Is our economy in a recession or not? And does it matter if the material conditions of many Americans have worsened, especially this year?
The squabbling among economists — which is partly a result of the fact that different people use different definitions to define recessions — offers little comfort to the consumer trying to make ends meet.
Technically, a recession is a contraction in the business cycle. One definition says that GDP (gross domestic product) growth has to be negative two or more quarters in a row to declare a recession. But another definition says that when economic activity declines, or when indicators like unemployment, income, sales, construction, and production go down, we are in a recession. If the second definition is used, despite positive (but decreased) GDP growth, we are in a recession. And if things continue, we may be talking depression.
The economy is like an aging boxer taking body blows from an agile newcomer. There is rarely a headline that favors this economy: Construction is down, unemployment is up, inflation is up, GDP is growing at around 2 percent, there is a foreclosure crisis, a credit crisis, an energy crisis, food prices up by 5 percent this year and gasoline prices up by more than 20 percent. Does that sound like a recession or what? And if it doesn't, what should we call it? Economic hard times?
To be sure, there are a few consumers who are living their lives like they're golden. There are a few consumers who don't have to worry about the contractions in the business cycle because they are profiteering. There are Fortune 500 CEOs who will lose their job and get a seven or eight figure package to gild their exit. And then there are people who are being laid off and being told to go see if they qualify for unemployment.
Meanwhile, our economy is shedding jobs, generating fewer jobs every month this year. And hundreds of thousands of Americans, despite helping legislation, fear that they may lose their homes due to foreclosure. The conversation that economists should be having ought to be about how to get out of this mess, not what to call it.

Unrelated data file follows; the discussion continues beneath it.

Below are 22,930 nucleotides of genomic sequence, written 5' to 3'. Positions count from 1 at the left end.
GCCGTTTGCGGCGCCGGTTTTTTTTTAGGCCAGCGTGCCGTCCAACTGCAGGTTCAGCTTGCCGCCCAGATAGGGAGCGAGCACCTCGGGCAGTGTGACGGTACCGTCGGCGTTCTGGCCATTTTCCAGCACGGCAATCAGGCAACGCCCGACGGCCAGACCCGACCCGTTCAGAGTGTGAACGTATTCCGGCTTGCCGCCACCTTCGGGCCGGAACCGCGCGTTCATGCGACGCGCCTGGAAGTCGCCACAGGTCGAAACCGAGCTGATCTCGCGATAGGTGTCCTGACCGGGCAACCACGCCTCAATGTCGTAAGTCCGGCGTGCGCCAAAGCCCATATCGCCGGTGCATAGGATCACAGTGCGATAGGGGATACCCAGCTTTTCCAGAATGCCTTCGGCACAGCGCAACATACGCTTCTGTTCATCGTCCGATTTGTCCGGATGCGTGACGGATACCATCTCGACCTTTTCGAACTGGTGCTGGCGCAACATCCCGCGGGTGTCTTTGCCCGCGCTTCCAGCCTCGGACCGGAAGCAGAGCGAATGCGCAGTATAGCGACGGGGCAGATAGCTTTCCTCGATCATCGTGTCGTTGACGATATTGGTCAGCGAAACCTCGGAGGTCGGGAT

Some legislators think the only way to go is to continue the Bush tax cuts, though those cuts have not done anything for anybody until now. Others would offer incentives and stimulus, but so broadly distributed that those who need the most help won't get it. Too many are shackled by the short run, and they need to dig in for the long haul. In other words, a stimulus package that includes K-12 school construction, subsidies for higher education, especially HBCUs (yes, I'm self-interested here), and a job training program for those inner city folks who are stuck at the periphery of the economy makes sense. Well-meaning legislators never quite get around to suggesting these kinds of stimulus measures because some believe that their colleagues won't support help to the most needy.
If we look at the poor, at inner city folk, at people of color, at immigrants, at the people who lack health insurance, housing assurance, food security, and employment possibilities, we find a group of people who are so much more distressed than the average American that it is frightening.
To be sure, this economy is kicking lots of folks to the curb, but there are some who have no curb, even, to be kicked to. Congress has recessed without paying special attention to the most impoverished among us.
And economists are debating recession.
While the news cycle seems obsessed with political trivia (who cares about Paris Hilton?), there are real stories that should be told about ways people are managing the economy.
What can we say about the renter whose bills are up thanks to an increase in energy prices? Or the laid off worker who has to hit pension funds to make ends meet? Few want to tell these stories because people are more interested in gossip than economic news. Especially when it's bad news. Recession, anyone?
Julianne Malveaux is an economist and president of Bennett College for Women.